CHARLESTON – The forecast for West Virginia’s right-to-work law has now become clear. In a decision in which all five of West Virginia’s Supreme Court justices concurred, the court put to rest the arguments raised by organized labor for the past four years regarding the constitutionality of the Workplace Freedom Act.
The court ruled in a meticulous and comprehensive 65-page decision that the law is as constitutional as laws get. The unions’ argument that their rights to associate, their liberty rights and even the vaunted “free-rider” argument, which claims that a union cannot be required to pay the freight for non-member non-dues-paying employees, were rejected.
None of this is a surprise.
However, while the AFL-CIO reached the same conclusion regarding the fact that the decision is not a surprise, it was deeply wrong in casting blame on the allegedly unsympathetic and “corrupt” court. All of the justices agreed that as a matter of law, the unions’ arguments do not hold water. No appellate court in over 70 years has held that a state’s right-to-work law is unconstitutional. The West Virginia Supreme Court simply applied the law and reached the same conclusion as every other appellate court.
But while the final decision surprised no one, the precedent supporting this decision may inform lawyers regarding the courts evolving perspective on the legality of requiring employees to finance unions, or other third parties, as a condition of keeping their jobs. In 2018, the United States Supreme Court issued its opinion in Janus v. American Federation of State, County and Municipal Employees, Council 31, 138 S.Ct. 2448.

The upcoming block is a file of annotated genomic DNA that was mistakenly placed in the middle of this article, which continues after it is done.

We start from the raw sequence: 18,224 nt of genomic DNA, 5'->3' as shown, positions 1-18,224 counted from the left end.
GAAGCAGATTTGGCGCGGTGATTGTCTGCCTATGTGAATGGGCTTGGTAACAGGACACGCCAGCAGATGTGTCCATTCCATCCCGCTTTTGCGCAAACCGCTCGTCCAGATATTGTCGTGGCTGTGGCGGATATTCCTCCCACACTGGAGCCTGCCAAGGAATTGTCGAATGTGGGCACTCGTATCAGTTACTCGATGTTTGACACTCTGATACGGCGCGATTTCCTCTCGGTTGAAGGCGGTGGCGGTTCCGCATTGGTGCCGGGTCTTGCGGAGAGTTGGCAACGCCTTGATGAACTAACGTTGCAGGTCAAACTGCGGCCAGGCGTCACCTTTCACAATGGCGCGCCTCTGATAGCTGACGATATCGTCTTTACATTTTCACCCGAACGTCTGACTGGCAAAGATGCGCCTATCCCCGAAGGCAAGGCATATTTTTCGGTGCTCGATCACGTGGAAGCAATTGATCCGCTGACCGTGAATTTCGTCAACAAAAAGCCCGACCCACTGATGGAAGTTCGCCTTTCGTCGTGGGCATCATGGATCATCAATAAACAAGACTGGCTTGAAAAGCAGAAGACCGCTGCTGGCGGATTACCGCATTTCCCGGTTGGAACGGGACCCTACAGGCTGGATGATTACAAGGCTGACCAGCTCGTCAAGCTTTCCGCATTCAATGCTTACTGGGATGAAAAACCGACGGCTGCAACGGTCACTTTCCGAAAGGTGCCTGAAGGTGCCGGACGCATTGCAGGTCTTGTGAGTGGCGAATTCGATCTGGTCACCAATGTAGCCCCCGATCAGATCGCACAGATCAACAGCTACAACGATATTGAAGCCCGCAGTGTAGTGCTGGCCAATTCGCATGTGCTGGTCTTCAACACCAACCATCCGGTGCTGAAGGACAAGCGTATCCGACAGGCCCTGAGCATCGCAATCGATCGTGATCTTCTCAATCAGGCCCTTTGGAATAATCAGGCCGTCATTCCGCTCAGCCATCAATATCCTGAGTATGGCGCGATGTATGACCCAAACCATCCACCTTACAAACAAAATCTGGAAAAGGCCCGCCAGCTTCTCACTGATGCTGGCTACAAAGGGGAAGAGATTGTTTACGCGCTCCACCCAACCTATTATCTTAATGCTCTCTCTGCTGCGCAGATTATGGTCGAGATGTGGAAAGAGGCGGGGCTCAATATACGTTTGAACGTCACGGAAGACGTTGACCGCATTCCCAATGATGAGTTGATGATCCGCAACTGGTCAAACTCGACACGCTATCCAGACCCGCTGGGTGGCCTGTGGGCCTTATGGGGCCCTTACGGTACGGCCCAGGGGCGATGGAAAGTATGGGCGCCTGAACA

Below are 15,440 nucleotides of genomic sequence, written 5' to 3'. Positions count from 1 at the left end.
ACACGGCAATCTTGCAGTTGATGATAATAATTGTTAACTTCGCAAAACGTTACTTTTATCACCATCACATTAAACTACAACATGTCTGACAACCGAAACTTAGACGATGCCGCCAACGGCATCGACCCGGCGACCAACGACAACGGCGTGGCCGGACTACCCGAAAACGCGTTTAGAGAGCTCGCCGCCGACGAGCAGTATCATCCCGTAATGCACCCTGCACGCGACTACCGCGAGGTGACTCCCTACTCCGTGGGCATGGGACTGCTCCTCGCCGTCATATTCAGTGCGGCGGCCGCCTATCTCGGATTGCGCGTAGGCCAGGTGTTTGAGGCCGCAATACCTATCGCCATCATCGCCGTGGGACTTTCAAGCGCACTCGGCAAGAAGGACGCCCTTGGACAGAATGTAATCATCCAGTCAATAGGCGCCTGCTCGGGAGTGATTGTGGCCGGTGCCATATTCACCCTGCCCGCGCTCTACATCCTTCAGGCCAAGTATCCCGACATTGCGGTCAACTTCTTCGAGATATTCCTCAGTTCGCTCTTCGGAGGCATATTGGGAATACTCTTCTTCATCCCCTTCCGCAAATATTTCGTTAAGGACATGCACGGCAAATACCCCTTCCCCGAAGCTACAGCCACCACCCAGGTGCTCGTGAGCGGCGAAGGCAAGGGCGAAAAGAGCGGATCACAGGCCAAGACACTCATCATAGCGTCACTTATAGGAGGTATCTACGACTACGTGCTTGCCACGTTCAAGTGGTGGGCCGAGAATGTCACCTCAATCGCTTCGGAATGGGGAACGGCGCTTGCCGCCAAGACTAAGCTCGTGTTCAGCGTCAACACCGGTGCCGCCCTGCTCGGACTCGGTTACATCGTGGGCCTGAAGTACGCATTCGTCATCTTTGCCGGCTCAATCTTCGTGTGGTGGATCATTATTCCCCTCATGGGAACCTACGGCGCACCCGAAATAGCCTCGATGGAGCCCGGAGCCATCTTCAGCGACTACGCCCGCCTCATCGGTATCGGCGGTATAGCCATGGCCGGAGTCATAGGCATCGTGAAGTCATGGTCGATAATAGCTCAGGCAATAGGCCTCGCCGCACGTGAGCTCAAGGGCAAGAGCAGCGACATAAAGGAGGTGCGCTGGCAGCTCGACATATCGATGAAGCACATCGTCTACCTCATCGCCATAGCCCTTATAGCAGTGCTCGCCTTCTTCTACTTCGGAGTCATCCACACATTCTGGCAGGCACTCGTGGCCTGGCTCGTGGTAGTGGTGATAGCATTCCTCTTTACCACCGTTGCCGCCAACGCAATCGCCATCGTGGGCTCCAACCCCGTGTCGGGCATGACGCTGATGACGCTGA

In Janus, a public-sector employee decided to withdraw from the union that represented his fellow employees. A state statute in Illinois permitted the union to require that he either pay “agency fees” – compelled dues – or face termination by the employer. Janus challenged the state law arguing that as an employee, his First Amendment rights guaranteed him the right of free association, and those rights were infringed upon by being forced to pay compelled dues in order to keep his job.
The Court agreed, noting the right of association enjoyed by every citizen includes the right “not to associate” with anyone with whom they do not wish. Janus’ right not to associate with the union was violated when he was forced to pay dues to that union to remain employed.
The Supreme Court of West Virginia relied upon the Janus decision in upholding the constitutionality of the Workplace Freedom Act. The majority wrote that “(b)y striking down the Illinois compelled dues statute, the Court highlighted the importance of protecting the rights of workers to be free from financially supporting labor organizations whose views they do not share.”
Our court similarly found that the distinction between a public-sector employee and a private-sector employee was “of no moment,” writing that the differences between public- and private-sector collective bargaining do not translate into differences in First Amendment rights: “Workers in the private sector have no less of a right than public-sector employees to be free from forced association with a labor organization.”